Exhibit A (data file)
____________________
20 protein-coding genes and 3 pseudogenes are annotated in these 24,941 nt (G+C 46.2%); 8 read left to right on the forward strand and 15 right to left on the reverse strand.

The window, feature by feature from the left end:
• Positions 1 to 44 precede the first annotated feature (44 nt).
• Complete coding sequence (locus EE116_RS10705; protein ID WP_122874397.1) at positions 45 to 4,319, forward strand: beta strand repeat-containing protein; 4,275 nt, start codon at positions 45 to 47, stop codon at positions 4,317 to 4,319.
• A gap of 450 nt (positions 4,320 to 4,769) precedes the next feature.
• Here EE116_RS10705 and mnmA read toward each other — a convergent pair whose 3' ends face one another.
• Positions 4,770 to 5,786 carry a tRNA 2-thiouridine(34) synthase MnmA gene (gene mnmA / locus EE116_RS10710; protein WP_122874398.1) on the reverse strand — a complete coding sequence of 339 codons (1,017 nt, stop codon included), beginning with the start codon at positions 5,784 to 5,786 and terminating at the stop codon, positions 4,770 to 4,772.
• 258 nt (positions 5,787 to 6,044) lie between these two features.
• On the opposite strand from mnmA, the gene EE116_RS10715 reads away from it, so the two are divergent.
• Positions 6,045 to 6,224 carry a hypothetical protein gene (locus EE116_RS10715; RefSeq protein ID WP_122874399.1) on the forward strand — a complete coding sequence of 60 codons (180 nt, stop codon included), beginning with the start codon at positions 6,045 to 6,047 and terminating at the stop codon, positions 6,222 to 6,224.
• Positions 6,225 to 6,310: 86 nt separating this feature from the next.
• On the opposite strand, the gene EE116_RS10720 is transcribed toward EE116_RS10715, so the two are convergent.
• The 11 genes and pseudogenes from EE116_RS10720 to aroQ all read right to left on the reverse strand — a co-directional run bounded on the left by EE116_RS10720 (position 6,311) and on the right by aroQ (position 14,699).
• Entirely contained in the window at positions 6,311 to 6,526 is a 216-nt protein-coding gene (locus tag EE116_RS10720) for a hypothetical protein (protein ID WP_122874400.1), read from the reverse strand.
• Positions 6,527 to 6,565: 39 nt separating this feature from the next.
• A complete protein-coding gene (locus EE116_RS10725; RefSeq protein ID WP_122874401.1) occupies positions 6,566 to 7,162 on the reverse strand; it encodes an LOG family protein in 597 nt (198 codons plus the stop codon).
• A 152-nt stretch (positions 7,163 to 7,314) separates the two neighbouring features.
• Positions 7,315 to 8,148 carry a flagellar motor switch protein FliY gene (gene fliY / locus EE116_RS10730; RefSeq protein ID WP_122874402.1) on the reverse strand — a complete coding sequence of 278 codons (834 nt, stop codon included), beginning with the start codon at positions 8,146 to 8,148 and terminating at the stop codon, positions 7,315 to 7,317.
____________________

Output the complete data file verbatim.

20 protein-coding genes and 3 pseudogenes are annotated in these 24,941 nt (G+C 46.2%); 8 read left to right on the forward strand and 15 right to left on the reverse strand.

The window, feature by feature from the left end:
• Positions 1 to 44 precede the first annotated feature (44 nt).
• Complete coding sequence (locus EE116_RS10705; protein ID WP_122874397.1) at positions 45 to 4,319, forward strand: beta strand repeat-containing protein; 4,275 nt, start codon at positions 45 to 47, stop codon at positions 4,317 to 4,319.
• A gap of 450 nt (positions 4,320 to 4,769) precedes the next feature.
• Here EE116_RS10705 and mnmA read toward each other — a convergent pair whose 3' ends face one another.
• Positions 4,770 to 5,786 carry a tRNA 2-thiouridine(34) synthase MnmA gene (gene mnmA / locus EE116_RS10710; protein WP_122874398.1) on the reverse strand — a complete coding sequence of 339 codons (1,017 nt, stop codon included), beginning with the start codon at positions 5,784 to 5,786 and terminating at the stop codon, positions 4,770 to 4,772.
• 258 nt (positions 5,787 to 6,044) lie between these two features.
• On the opposite strand from mnmA, the gene EE116_RS10715 reads away from it, so the two are divergent.
• Positions 6,045 to 6,224 carry a hypothetical protein gene (locus EE116_RS10715; RefSeq protein ID WP_122874399.1) on the forward strand — a complete coding sequence of 60 codons (180 nt, stop codon included), beginning with the start codon at positions 6,045 to 6,047 and terminating at the stop codon, positions 6,222 to 6,224.
• Positions 6,225 to 6,310: 86 nt separating this feature from the next.
• On the opposite strand, the gene EE116_RS10720 is transcribed toward EE116_RS10715, so the two are convergent.
• The 11 genes and pseudogenes from EE116_RS10720 to aroQ all read right to left on the reverse strand — a co-directional run bounded on the left by EE116_RS10720 (position 6,311) and on the right by aroQ (position 14,699).
• Entirely contained in the window at positions 6,311 to 6,526 is a 216-nt protein-coding gene (locus tag EE116_RS10720) for a hypothetical protein (protein ID WP_122874400.1), read from the reverse strand.
• Positions 6,527 to 6,565: 39 nt separating this feature from the next.
• A complete protein-coding gene (locus EE116_RS10725; RefSeq protein ID WP_122874401.1) occupies positions 6,566 to 7,162 on the reverse strand; it encodes an LOG family protein in 597 nt (198 codons plus the stop codon).
• A 152-nt stretch (positions 7,163 to 7,314) separates the two neighbouring features.
• Positions 7,315 to 8,148 carry a flagellar motor switch protein FliY gene (gene fliY / locus EE116_RS10730; RefSeq protein ID WP_122874402.1) on the reverse strand — a complete coding sequence of 278 codons (834 nt, stop codon included), beginning with the start codon at positions 8,146 to 8,148 and terminating at the stop codon, positions 7,315 to 7,317.